After a series of serial bombings shook Sri Lanka on Easter Sunday, killing 321 people, Islamic State has claimed responsibility for the attack. A statement put out by the terrorist group’s news agency Amaq said, “The attackers who targeted citizens of the (“anti-ISIS”) coalition state members and Christians in Sri Lanka the day before yesterday were fighters of the Islamic State”.
Of late, the incidents of religion centric violence have been on the rise due to xenophobia and religious jingoism.
Think tanks suggest that the location and the timing of the attacks were strategically planned by the perpetrators to catch global headlines and the coordinated explosions fit the bill of the religious hate propaganda of the”ISIS and Al Qaeda playbook”. Experts expressed concern that the attacks could inspire copycat actions or further retaliation from the afflicted, worsening the communal situation. Sri Lanka had barely come out of a civil war between the Tamils and the Sinhalese, and now it finds itself in the brink of another disaster: religious polarisation.
Since the political coup in 2018, which saw President Maithripala Sirisena sacking Prime Minister Ranil Wickremesinghe and his cabinet, the tensions between the government and the minorities have tensed. Though he was ineffective in administration and mired in scandals, his administration managed to walk the thin rope of rebuilding trust among the minorities.
However, taking his seat after the coup was the Prime Minister Mahinda Rajapaksa, a populist Sinhalese Buddhist leader who was perceived as a foe among the minorities, especially Tamils. In his brief incumbency and former Prime Minister seats, he shattered the confidence of minorities due to his inaction to Sinhala Buddhist extremist attacks minorities and was as seen supporting the extremist Bodu Bala Sena who were directly involved in 2014 anti-Muslim riots. Though he stayed as the PM for hardly 4 months, his political clout in Colombo was flexed in this incident and minorities didn’t take to his appointment quite kindly.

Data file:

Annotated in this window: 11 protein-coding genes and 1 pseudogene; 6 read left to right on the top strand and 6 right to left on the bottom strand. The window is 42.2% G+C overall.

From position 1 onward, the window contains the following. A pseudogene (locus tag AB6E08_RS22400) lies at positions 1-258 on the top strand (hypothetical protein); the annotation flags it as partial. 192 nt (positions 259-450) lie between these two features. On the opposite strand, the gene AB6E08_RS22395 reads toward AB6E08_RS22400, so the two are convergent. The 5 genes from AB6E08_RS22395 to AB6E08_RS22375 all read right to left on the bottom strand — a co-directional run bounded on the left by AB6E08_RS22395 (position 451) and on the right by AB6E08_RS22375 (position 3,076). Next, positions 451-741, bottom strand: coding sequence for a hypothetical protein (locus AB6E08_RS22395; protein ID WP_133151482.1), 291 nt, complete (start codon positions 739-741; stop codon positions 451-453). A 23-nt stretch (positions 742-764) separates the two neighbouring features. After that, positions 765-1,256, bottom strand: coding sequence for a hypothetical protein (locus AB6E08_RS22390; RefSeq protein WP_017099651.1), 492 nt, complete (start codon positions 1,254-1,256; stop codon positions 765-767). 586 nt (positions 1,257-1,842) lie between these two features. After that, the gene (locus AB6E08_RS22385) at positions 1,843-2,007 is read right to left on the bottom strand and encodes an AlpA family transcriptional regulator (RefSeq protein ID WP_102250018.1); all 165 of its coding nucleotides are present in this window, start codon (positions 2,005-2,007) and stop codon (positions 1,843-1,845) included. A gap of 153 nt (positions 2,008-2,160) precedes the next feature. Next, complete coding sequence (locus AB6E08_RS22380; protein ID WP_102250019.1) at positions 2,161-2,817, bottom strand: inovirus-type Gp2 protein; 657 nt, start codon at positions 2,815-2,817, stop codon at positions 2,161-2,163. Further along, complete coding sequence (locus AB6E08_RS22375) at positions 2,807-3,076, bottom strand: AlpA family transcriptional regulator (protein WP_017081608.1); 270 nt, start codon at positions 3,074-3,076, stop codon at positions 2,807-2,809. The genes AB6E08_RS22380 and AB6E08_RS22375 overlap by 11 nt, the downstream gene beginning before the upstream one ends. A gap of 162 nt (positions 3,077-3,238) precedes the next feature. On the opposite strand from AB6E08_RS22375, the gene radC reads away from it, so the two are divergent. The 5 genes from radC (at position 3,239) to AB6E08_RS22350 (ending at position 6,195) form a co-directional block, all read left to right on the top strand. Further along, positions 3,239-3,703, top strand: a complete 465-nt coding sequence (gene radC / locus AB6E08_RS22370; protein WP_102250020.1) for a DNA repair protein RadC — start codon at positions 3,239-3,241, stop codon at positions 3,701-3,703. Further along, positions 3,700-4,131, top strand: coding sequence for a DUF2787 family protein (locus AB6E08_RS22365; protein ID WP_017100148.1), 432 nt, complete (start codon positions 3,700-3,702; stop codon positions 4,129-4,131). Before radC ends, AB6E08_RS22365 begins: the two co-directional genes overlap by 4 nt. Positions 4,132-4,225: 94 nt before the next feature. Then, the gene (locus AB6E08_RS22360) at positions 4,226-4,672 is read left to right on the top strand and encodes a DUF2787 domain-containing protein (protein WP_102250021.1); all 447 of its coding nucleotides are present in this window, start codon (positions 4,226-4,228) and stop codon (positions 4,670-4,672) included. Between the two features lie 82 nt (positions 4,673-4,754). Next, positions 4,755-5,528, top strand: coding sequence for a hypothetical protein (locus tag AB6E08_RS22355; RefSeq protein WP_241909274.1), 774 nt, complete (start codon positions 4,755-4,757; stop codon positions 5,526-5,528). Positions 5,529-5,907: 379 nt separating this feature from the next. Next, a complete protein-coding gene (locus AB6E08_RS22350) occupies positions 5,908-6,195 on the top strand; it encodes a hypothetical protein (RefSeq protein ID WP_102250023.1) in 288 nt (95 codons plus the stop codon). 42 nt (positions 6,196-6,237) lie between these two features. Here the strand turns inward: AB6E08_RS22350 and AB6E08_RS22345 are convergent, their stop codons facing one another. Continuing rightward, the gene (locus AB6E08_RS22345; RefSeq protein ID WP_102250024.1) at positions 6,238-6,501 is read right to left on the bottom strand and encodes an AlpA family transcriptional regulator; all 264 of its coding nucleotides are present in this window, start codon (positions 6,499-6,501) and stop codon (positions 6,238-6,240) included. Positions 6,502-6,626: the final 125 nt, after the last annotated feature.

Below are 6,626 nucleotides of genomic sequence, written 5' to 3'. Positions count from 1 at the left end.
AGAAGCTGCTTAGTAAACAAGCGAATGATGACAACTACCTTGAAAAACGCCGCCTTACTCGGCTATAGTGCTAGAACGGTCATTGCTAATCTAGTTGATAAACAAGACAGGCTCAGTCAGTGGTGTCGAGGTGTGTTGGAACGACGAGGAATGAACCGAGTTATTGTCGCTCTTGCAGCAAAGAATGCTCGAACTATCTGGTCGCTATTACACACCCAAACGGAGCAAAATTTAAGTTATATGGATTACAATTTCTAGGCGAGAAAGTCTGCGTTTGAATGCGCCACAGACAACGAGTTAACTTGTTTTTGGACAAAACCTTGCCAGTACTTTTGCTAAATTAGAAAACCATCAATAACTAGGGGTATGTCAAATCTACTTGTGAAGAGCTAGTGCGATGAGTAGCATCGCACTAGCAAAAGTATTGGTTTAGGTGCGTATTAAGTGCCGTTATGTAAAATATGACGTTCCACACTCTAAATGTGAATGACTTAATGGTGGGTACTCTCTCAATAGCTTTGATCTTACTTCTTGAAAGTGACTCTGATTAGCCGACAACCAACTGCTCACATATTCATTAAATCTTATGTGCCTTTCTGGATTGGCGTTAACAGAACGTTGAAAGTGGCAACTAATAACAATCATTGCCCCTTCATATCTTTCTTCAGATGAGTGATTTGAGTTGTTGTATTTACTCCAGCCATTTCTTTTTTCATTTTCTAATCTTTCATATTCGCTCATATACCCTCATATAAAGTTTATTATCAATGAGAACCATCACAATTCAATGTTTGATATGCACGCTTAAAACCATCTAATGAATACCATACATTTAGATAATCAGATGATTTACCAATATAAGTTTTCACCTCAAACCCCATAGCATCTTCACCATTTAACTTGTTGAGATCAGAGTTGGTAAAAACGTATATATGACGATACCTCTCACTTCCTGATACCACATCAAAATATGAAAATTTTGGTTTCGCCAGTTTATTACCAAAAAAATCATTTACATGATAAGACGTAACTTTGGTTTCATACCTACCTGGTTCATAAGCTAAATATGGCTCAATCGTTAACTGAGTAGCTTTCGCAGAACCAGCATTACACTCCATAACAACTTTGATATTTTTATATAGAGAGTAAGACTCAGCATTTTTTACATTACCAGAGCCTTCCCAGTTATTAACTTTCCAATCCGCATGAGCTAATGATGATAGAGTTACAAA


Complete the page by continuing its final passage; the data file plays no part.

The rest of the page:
A keener eye of the religious breakdown of Sri Lanka would give us a better insight on the ”social overlapping differences” present which gives rise to the ressentiment.
According to a 2012 census, Buddhists make up 70.1% of the population, Hindus 12.6%, Muslims 9.7% and Christians 7.6%. Majority of the Sinhalese are Buddhist; most Tamils are Hindu; and the Moors and Malays are mostly Muslim.
The Sri Lankan civil war between the Tamils and Sinhalese didn’t ensue only on the lines of lingual discrimination but also due to the religious marginalisation of the Hindus. Culturally and socially alienated, the Muslims have been regressed into backwardness and poverty and the Sinhal have traditionally been the recipients of government welfare.
Though a fragile balance has been struck under Wickeremesinge, the bombings could possibly be the trigger to plunge the nation back into the chaos of communalisation. With the strongman Rajapaksa gaining political momentum at Colombo, it is feared that he might capitalize on the polarisable mood to consolidate his power and bring up a jingoistic public.